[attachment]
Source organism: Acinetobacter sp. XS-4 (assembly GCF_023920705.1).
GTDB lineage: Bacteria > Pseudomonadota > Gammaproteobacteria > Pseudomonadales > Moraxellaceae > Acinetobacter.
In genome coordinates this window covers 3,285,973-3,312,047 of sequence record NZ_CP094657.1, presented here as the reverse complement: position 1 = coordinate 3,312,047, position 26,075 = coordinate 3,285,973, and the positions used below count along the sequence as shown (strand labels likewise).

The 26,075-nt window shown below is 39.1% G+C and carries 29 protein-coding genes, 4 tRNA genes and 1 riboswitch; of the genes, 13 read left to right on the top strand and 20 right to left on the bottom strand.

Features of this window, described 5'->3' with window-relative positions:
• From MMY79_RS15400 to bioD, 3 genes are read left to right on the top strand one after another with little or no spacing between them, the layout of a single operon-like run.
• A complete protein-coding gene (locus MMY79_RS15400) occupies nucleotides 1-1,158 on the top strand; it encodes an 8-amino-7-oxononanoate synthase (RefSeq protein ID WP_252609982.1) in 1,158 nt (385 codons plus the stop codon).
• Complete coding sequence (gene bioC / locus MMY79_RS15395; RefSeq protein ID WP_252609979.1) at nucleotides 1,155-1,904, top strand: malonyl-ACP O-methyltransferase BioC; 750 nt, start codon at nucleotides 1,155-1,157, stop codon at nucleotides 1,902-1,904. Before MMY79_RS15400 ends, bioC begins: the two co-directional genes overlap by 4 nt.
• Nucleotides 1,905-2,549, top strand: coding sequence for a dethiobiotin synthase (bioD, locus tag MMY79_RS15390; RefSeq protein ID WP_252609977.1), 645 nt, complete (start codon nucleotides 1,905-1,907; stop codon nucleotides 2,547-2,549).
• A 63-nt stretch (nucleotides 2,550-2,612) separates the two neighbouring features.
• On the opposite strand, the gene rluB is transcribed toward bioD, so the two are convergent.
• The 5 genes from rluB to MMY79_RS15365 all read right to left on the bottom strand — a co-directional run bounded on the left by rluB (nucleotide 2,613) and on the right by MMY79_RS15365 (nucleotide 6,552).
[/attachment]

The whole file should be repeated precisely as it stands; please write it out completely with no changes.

Source organism: Acinetobacter sp. XS-4 (assembly GCF_023920705.1).
GTDB lineage: Bacteria > Pseudomonadota > Gammaproteobacteria > Pseudomonadales > Moraxellaceae > Acinetobacter.
In genome coordinates this window covers 3,285,973-3,312,047 of sequence record NZ_CP094657.1, presented here as the reverse complement: position 1 = coordinate 3,312,047, position 26,075 = coordinate 3,285,973, and the positions used below count along the sequence as shown (strand labels likewise).

The 26,075-nt window shown below is 39.1% G+C and carries 29 protein-coding genes, 4 tRNA genes and 1 riboswitch; of the genes, 13 read left to right on the top strand and 20 right to left on the bottom strand.

Features of this window, described 5'->3' with window-relative positions:
• From MMY79_RS15400 to bioD, 3 genes are read left to right on the top strand one after another with little or no spacing between them, the layout of a single operon-like run.
• A complete protein-coding gene (locus MMY79_RS15400) occupies nucleotides 1-1,158 on the top strand; it encodes an 8-amino-7-oxononanoate synthase (RefSeq protein ID WP_252609982.1) in 1,158 nt (385 codons plus the stop codon).
• Complete coding sequence (gene bioC / locus MMY79_RS15395; RefSeq protein ID WP_252609979.1) at nucleotides 1,155-1,904, top strand: malonyl-ACP O-methyltransferase BioC; 750 nt, start codon at nucleotides 1,155-1,157, stop codon at nucleotides 1,902-1,904. Before MMY79_RS15400 ends, bioC begins: the two co-directional genes overlap by 4 nt.
• Nucleotides 1,905-2,549, top strand: coding sequence for a dethiobiotin synthase (bioD, locus tag MMY79_RS15390; RefSeq protein ID WP_252609977.1), 645 nt, complete (start codon nucleotides 1,905-1,907; stop codon nucleotides 2,547-2,549).
• A 63-nt stretch (nucleotides 2,550-2,612) separates the two neighbouring features.
• On the opposite strand, the gene rluB is transcribed toward bioD, so the two are convergent.
• The 5 genes from rluB to MMY79_RS15365 all read right to left on the bottom strand — a co-directional run bounded on the left by rluB (nucleotide 2,613) and on the right by MMY79_RS15365 (nucleotide 6,552).